The First Passover II
Updated: Apr 15
Intimacy with God in the Desert
The camp is astir with all the bustle of moving-day: the early risers bundling their belongings and striking their tents, others kindling cooking fires, still others just on the way to the spring, water jars balanced lightly on their heads. One man surveys the scene from his tent-flap. The sun is just above the horizon, and it is already warm. He almost wishes for the pre-dawn chill. It is clear that the cloud has lifted. Despite the tedium of the last stationary weeks, he cringes at the thought of packing up—once again—loading the animals, trudging forward, finding another place to set up. He thinks of his house; it seems like a palace to him now. He doesn’t recall the dawn-to-dusk labor in Pharoah’s fields, the weariness, the slavery. Neither does he remember the first taste of freedom, nor the promise of the land ahead, flowing with milk and honey.
And his wife? She’s outside preparing the bread and tending a small fire, musing on the daily work of collecting, grinding, mixing, baking…. The manna is good enough, but onions now, those would add some flavor. They used to grow plentifully back in Egypt. Far from her mind is the wonder of the first fall of the snowy flakes. Putting the dough on the fire, she says to herself, “After this, I must get the children dressed and fed and ready for a long day on their feet. I hope there is water at the new camp.”
I must confess that I sympathize with the Israelites. They were hungry and thirsty, hot, weary and footsore. They had left behind all they knew: their houses, the familiar landscape, food, and way of life. Their complaints are only natural.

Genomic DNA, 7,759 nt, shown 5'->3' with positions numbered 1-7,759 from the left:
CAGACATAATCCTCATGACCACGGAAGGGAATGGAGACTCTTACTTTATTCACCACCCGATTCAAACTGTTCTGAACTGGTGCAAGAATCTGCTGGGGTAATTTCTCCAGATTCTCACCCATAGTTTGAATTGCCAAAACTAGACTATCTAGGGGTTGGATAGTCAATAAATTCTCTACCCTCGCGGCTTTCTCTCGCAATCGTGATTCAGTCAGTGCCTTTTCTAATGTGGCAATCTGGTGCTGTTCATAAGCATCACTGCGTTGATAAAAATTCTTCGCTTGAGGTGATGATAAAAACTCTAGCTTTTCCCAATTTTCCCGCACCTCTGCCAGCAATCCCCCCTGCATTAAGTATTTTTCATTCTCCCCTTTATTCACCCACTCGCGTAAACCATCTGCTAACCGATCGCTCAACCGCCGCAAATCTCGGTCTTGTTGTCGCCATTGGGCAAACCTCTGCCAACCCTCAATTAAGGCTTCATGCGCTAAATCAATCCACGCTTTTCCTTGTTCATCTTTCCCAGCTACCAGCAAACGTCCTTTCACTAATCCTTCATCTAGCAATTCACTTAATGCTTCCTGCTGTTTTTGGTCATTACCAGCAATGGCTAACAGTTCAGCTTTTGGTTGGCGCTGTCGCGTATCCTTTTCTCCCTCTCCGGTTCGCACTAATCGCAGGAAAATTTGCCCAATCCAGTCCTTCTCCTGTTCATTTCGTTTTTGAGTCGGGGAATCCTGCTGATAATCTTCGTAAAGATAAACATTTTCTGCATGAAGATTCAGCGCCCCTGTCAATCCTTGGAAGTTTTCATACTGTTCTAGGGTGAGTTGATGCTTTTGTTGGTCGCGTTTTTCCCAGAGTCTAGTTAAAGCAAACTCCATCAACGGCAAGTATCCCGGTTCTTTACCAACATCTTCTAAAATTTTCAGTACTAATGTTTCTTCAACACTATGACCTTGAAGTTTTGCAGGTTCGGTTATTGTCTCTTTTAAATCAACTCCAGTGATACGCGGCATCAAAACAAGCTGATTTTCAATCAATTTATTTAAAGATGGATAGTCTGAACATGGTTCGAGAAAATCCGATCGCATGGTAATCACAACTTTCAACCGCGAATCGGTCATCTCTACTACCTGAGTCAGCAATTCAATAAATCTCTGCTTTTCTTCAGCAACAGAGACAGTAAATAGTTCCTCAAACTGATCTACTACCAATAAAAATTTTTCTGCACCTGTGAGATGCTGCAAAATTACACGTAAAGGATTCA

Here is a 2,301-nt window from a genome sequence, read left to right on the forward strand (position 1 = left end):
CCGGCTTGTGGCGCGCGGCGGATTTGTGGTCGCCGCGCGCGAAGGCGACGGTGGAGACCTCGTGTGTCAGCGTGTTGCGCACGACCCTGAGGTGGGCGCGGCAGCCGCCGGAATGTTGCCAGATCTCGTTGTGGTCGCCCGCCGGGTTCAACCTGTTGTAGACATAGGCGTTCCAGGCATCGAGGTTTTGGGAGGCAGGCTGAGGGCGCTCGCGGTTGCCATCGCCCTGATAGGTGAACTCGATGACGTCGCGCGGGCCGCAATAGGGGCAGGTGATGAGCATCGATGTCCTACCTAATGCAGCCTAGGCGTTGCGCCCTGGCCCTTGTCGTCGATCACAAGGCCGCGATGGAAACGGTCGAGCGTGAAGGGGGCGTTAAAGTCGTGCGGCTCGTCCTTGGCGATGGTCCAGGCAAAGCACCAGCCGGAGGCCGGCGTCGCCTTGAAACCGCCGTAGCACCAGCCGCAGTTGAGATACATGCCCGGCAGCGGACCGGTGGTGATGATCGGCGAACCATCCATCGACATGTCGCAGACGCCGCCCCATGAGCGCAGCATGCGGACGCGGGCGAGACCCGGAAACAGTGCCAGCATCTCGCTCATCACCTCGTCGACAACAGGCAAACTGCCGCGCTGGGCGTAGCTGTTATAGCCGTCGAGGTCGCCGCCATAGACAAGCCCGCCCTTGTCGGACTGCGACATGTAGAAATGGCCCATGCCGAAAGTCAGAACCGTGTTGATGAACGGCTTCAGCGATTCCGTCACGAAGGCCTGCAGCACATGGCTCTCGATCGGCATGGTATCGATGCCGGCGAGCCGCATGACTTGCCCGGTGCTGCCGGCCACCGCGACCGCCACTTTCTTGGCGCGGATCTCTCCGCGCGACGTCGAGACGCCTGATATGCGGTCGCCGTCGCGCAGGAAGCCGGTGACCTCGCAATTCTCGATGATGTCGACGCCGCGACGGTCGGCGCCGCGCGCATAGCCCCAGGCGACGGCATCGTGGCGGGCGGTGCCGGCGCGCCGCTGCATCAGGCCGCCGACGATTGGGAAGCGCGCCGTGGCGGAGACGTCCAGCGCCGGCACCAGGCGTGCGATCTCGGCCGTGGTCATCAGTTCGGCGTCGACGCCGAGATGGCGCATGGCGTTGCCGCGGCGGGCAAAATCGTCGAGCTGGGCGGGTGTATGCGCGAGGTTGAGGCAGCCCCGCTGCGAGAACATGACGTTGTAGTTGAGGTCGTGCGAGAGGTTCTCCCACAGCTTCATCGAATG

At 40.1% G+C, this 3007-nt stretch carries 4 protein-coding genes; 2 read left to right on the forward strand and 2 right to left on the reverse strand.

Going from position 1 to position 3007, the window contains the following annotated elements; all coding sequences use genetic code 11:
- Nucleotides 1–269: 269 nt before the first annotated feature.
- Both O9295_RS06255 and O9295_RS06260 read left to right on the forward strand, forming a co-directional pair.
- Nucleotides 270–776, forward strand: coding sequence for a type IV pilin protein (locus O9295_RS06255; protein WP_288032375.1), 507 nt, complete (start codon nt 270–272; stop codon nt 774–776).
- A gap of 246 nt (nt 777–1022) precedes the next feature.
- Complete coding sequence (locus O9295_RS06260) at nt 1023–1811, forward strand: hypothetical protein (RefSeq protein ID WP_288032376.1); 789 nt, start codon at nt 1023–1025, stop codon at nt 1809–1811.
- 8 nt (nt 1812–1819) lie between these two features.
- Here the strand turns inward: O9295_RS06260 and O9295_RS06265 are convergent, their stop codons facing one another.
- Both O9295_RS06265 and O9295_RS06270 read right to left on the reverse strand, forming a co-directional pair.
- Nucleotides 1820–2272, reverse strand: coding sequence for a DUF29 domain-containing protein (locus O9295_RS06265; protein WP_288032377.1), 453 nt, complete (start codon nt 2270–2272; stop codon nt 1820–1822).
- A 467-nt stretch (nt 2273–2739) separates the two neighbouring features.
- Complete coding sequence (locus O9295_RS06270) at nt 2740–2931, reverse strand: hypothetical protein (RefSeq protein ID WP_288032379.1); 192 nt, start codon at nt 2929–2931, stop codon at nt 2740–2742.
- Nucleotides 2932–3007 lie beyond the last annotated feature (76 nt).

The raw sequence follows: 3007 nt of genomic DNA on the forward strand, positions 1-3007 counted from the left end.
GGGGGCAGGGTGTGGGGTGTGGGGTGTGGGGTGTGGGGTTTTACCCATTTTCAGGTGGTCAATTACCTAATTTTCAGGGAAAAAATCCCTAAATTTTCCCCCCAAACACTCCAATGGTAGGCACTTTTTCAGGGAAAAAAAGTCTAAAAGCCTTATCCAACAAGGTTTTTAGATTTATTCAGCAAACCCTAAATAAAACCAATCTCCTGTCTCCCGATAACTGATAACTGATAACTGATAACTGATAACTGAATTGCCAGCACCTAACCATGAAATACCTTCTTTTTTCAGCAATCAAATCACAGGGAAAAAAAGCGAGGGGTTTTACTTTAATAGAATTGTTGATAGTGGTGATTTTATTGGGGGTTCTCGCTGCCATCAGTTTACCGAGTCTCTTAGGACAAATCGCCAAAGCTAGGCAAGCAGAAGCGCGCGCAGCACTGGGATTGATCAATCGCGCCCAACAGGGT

Which, of course, is the problem. The Lord was drawing His people to a supernatural perspective; He was drawing them to Himself. But it seems the road was long and progress was slow. Thankfully, God is patient; He forgave them time after time, as He led, purified, and formed them.
During those forty years there were tedium, trials, and often need of God’s great mercy. Yet amazingly, years later, Israel would look back on this time as a touchstone, an experience they needed to relive---to the point of moving into tents for a few days each autumn. This, however, was not nostalgia for the nomadic life or better days. It was fueled by the desire to rekindle their intimate relationship with and radical trust in the Lord. In the desert they had to depend on Him for everything. And He provided everything. He provided as a good Father: food, water, clothing, shelter, protection, guidance, an open ear, forgiveness.
Most amazing to me, though, is that God seems to see it the same way. “When Israel was a child, I loved him. Out of Egypt I called my son.” (Hos. 11:1) “Therefore, I will allure her and bring her into the wilderness… She will respond to me as in the days of her youth, as at the time she came out of Egypt.” (Hos. 3:14-15) Could it be that the Lord, too, longs to fan this intimacy into flame?
I find this a strange desert that we are in these days, with its own particular tedium and trials. Daily I encounter my weakness and need of God’s mercy. And I am grateful for His patience with me; I need it as surely as the Israelites did. I find it necessary to keep my eyes on the horizon of His promises, while remembering His constant fidelity. I do not wish this time to linger, yet I do not want to miss the grace of the moment. Perhaps when it is all over I might look back on this as a time of singular intimacy with the Lord.
This is not the desert of my choice, but You, Lord have allowed me to come here. Even now, I wish to listen, I wish to respond, I wish my love to be enkindled. So then, Lord, “Speak, your servant is listening.” (1 Sam. 3:10) Speak to me tenderly, speak to my heart.
Sr. Cecilia, CFR